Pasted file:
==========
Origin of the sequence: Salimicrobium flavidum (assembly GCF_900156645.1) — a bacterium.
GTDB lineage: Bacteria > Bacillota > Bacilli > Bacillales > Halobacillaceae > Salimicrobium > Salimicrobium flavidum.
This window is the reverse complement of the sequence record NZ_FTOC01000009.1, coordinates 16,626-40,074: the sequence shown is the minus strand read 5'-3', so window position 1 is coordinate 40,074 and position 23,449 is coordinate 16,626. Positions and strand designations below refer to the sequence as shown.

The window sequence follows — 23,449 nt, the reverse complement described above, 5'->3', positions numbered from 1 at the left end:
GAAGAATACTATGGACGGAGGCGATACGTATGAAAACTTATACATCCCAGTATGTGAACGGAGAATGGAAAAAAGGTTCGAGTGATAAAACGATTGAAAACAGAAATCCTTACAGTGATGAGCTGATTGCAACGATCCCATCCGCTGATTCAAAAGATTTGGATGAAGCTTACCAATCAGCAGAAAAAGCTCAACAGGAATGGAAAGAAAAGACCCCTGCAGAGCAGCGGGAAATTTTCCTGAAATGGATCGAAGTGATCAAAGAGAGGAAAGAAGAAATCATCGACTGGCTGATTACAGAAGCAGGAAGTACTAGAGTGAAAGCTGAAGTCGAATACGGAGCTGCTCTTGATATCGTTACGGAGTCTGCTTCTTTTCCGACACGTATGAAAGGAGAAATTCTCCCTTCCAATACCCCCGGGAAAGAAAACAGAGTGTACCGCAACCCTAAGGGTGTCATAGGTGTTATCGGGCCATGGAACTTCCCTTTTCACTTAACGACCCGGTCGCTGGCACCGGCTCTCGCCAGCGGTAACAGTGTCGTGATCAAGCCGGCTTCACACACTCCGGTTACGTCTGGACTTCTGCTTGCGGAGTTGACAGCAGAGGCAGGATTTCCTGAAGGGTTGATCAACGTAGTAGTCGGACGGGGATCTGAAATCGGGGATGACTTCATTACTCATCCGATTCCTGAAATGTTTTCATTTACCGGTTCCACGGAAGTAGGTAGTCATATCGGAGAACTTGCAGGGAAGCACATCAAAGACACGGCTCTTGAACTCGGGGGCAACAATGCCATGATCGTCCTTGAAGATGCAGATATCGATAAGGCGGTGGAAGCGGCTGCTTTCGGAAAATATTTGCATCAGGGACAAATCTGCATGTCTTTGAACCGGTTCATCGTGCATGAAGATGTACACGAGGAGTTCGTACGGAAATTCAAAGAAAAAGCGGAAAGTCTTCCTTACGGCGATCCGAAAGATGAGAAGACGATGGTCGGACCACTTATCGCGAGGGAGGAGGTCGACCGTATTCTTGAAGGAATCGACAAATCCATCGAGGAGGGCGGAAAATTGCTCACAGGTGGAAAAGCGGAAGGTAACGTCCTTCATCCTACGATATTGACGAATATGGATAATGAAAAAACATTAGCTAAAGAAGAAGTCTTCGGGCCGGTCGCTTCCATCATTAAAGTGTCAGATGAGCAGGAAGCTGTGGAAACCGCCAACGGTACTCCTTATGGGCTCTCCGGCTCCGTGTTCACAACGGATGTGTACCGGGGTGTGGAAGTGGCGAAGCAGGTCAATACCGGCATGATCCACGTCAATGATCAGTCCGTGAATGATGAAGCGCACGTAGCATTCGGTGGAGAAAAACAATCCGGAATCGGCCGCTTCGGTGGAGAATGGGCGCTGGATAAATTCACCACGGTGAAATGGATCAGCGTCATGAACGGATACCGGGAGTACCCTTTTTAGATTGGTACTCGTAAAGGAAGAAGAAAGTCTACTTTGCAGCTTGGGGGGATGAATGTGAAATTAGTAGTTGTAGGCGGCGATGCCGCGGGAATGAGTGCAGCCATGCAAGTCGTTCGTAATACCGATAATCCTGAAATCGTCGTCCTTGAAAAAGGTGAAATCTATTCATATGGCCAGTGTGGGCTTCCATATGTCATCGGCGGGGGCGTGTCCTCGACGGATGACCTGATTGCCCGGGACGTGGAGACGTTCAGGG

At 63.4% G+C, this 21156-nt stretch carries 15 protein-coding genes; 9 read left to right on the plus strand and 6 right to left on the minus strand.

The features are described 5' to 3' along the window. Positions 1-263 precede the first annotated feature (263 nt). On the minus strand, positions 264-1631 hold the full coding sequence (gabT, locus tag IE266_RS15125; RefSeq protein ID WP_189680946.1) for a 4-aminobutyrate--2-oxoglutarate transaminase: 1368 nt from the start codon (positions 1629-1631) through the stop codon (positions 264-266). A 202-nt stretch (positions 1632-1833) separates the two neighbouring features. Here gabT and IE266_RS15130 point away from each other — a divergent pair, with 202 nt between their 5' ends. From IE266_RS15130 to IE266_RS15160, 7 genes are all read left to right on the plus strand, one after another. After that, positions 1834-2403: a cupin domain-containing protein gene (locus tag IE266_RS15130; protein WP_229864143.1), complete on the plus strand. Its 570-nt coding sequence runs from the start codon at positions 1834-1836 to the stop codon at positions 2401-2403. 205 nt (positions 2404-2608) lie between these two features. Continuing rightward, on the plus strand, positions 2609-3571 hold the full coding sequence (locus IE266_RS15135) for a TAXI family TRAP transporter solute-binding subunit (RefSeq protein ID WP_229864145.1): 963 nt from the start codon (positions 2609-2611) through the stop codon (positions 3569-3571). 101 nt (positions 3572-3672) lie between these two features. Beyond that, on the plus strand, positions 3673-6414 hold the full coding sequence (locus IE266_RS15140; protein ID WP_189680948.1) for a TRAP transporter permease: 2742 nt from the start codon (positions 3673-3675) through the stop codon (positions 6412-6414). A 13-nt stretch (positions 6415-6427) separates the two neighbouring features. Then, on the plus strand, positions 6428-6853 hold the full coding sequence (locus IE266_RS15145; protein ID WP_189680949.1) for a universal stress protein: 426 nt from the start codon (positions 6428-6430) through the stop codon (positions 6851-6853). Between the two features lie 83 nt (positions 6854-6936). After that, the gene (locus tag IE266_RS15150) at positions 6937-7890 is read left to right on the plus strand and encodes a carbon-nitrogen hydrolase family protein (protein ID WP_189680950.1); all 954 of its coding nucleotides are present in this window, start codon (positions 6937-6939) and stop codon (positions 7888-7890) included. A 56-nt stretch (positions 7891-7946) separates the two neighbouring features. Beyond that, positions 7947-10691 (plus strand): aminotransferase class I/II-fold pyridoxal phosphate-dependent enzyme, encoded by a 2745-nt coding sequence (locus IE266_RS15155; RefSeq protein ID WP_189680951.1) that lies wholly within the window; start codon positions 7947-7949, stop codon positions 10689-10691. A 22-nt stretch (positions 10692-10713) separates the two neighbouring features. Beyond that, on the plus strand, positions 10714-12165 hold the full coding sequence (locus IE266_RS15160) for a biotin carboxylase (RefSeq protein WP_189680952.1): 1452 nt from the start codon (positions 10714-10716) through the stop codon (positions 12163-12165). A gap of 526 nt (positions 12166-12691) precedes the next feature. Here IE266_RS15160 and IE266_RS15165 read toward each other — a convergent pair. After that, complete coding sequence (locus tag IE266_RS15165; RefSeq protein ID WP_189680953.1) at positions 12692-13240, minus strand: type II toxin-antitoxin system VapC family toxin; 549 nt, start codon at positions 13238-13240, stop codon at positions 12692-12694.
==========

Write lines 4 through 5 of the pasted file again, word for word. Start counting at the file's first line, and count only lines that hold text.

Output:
The window sequence follows — 23,449 nt, the reverse complement described above, 5'->3', positions numbered from 1 at the left end:
GAAGAATACTATGGACGGAGGCGATACGTATGAAAACTTATACATCCCAGTATGTGAACGGAGAATGGAAAAAAGGTTCGAGTGATAAAACGATTGAAAACAGAAATCCTTACAGTGATGAGCTGATTGCAACGATCCCATCCGCTGATTCAAAAGATTTGGATGAAGCTTACCAATCAGCAGAAAAAGCTCAACAGGAATGGAAAGAAAAGACCCCTGCAGAGCAGCGGGAAATTTTCCTGAAATGGATCGAAGTGATCAAAGAGAGGAAAGAAGAAATCATCGACTGGCTGATTACAGAAGCAGGAAGTACTAGAGTGAAAGCTGAAGTCGAATACGGAGCTGCTCTTGATATCGTTACGGAGTCTGCTTCTTTTCCGACACGTATGAAAGGAGAAATTCTCCCTTCCAATACCCCCGGGAAAGAAAACAGAGTGTACCGCAACCCTAAGGGTGTCATAGGTGTTATCGGGCCATGGAACTTCCCTTTTCACTTAACGACCCGGTCGCTGGCACCGGCTCTCGCCAGCGGTAACAGTGTCGTGATCAAGCCGGCTTCACACACTCCGGTTACGTCTGGACTTCTGCTTGCGGAGTTGACAGCAGAGGCAGGATTTCCTGAAGGGTTGATCAACGTAGTAGTCGGACGGGGATCTGAAATCGGGGATGACTTCATTACTCATCCGATTCCTGAAATGTTTTCATTTACCGGTTCCACGGAAGTAGGTAGTCATATCGGAGAACTTGCAGGGAAGCACATCAAAGACACGGCTCTTGAACTCGGGGGCAACAATGCCATGATCGTCCTTGAAGATGCAGATATCGATAAGGCGGTGGAAGCGGCTGCTTTCGGAAAATATTTGCATCAGGGACAAATCTGCATGTCTTTGAACCGGTTCATCGTGCATGAAGATGTACACGAGGAGTTCGTACGGAAATTCAAAGAAAAAGCGGAAAGTCTTCCTTACGGCGATCCGAAAGATGAGAAGACGATGGTCGGACCACTTATCGCGAGGGAGGAGGTCGACCGTATTCTTGAAGGAATCGACAAATCCATCGAGGAGGGCGGAAAATTGCTCACAGGTGGAAAAGCGGAAGGTAACGTCCTTCATCCTACGATATTGACGAATATGGATAATGAAAAAACATTAGCTAAAGAAGAAGTCTTCGGGCCGGTCGCTTCCATCATTAAAGTGTCAGATGAGCAGGAAGCTGTGGAAACCGCCAACGGTACTCCTTATGGGCTCTCCGGCTCCGTGTTCACAACGGATGTGTACCGGGGTGTGGAAGTGGCGAAGCAGGTCAATACCGGCATGATCCACGTCAATGATCAGTCCGTGAATGATGAAGCGCACGTAGCATTCGGTGGAGAAAAACAATCCGGAATCGGCCGCTTCGGTGGAGAATGGGCGCTGGATAAATTCACCACGGTGAAATGGATCAGCGTCATGAACGGATACCGGGAGTACCCTTTTTAGATTGGTACTCGTAAAGGAAGAAGAAAGTCTACTTTGCAGCTTGGGGGGATGAATGTGAAATTAGTAGTTGTAGGCGGCGATGCCGCGGGAATGAGTGCAGCCATGCAAGTCGTTCGTAATACCGATAATCCTGAAATCGTCGTCCTTGAAAAAGGTGAAATCTATTCATATGGCCAGTGTGGGCTTCCATATGTCATCGGCGGGGGCGTGTCCTCGACGGATGACCTGATTGCCCGGGACGTGGAGACGTTCAGGG